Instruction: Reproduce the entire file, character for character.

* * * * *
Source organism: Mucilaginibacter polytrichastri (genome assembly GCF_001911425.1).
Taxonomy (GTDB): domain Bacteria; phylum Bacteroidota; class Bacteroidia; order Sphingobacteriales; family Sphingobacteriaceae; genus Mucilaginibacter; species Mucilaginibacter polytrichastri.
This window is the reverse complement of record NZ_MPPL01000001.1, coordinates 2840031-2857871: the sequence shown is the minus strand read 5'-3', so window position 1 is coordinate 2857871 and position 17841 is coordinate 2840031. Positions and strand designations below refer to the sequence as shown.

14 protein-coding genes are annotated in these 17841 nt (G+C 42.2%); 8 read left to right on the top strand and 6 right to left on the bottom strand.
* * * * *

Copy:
Source organism: Mucilaginibacter polytrichastri (genome assembly GCF_001911425.1).
Taxonomy (GTDB): domain Bacteria; phylum Bacteroidota; class Bacteroidia; order Sphingobacteriales; family Sphingobacteriaceae; genus Mucilaginibacter; species Mucilaginibacter polytrichastri.
This window is the reverse complement of record NZ_MPPL01000001.1, coordinates 2840031-2857871: the sequence shown is the minus strand read 5'-3', so window position 1 is coordinate 2857871 and position 17841 is coordinate 2840031. Positions and strand designations below refer to the sequence as shown.

14 protein-coding genes are annotated in these 17841 nt (G+C 42.2%); 8 read left to right on the top strand and 6 right to left on the bottom strand.